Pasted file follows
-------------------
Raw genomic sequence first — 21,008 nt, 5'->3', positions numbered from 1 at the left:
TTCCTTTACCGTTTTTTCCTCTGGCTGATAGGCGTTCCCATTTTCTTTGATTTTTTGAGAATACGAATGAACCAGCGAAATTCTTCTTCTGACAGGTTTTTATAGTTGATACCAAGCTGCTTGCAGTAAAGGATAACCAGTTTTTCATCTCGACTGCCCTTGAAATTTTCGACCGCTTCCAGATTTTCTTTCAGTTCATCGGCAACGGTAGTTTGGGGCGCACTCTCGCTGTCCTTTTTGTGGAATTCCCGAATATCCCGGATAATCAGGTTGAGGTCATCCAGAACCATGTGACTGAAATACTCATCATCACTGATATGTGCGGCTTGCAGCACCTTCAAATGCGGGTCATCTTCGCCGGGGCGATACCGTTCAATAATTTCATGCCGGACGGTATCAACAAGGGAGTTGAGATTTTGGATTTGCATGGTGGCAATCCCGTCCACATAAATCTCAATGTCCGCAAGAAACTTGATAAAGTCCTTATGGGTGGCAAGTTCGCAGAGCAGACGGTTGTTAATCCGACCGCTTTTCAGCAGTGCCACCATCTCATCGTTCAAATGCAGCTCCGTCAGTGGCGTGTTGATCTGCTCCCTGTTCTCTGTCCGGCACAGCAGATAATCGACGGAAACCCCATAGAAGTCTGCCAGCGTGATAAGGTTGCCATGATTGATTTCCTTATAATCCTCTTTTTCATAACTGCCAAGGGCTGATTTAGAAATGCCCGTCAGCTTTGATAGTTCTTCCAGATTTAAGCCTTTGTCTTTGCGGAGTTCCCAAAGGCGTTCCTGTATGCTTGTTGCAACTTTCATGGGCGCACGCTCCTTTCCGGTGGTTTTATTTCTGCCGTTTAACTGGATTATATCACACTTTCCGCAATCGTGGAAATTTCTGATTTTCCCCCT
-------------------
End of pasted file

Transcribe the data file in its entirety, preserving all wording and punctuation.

Raw genomic sequence first — 21,008 nt, 5'->3', positions numbered from 1 at the left:
TTCCTTTACCGTTTTTTCCTCTGGCTGATAGGCGTTCCCATTTTCTTTGATTTTTTGAGAATACGAATGAACCAGCGAAATTCTTCTTCTGACAGGTTTTTATAGTTGATACCAAGCTGCTTGCAGTAAAGGATAACCAGTTTTTCATCTCGACTGCCCTTGAAATTTTCGACCGCTTCCAGATTTTCTTTCAGTTCATCGGCAACGGTAGTTTGGGGCGCACTCTCGCTGTCCTTTTTGTGGAATTCCCGAATATCCCGGATAATCAGGTTGAGGTCATCCAGAACCATGTGACTGAAATACTCATCATCACTGATATGTGCGGCTTGCAGCACCTTCAAATGCGGGTCATCTTCGCCGGGGCGATACCGTTCAATAATTTCATGCCGGACGGTATCAACAAGGGAGTTGAGATTTTGGATTTGCATGGTGGCAATCCCGTCCACATAAATCTCAATGTCCGCAAGAAACTTGATAAAGTCCTTATGGGTGGCAAGTTCGCAGAGCAGACGGTTGTTAATCCGACCGCTTTTCAGCAGTGCCACCATCTCATCGTTCAAATGCAGCTCCGTCAGTGGCGTGTTGATCTGCTCCCTGTTCTCTGTCCGGCACAGCAGATAATCGACGGAAACCCCATAGAAGTCTGCCAGCGTGATAAGGTTGCCATGATTGATTTCCTTATAATCCTCTTTTTCATAACTGCCAAGGGCTGATTTAGAAATGCCCGTCAGCTTTGATAGTTCTTCCAGATTTAAGCCTTTGTCTTTGCGGAGTTCCCAAAGGCGTTCCTGTATGCTTGTTGCAACTTTCATGGGCGCACGCTCCTTTCCGGTGGTTTTATTTCTGCCGTTTAACTGGATTATATCACACTTTCCGCAATCGTGGAAATTTCTGATTTTCCCCCT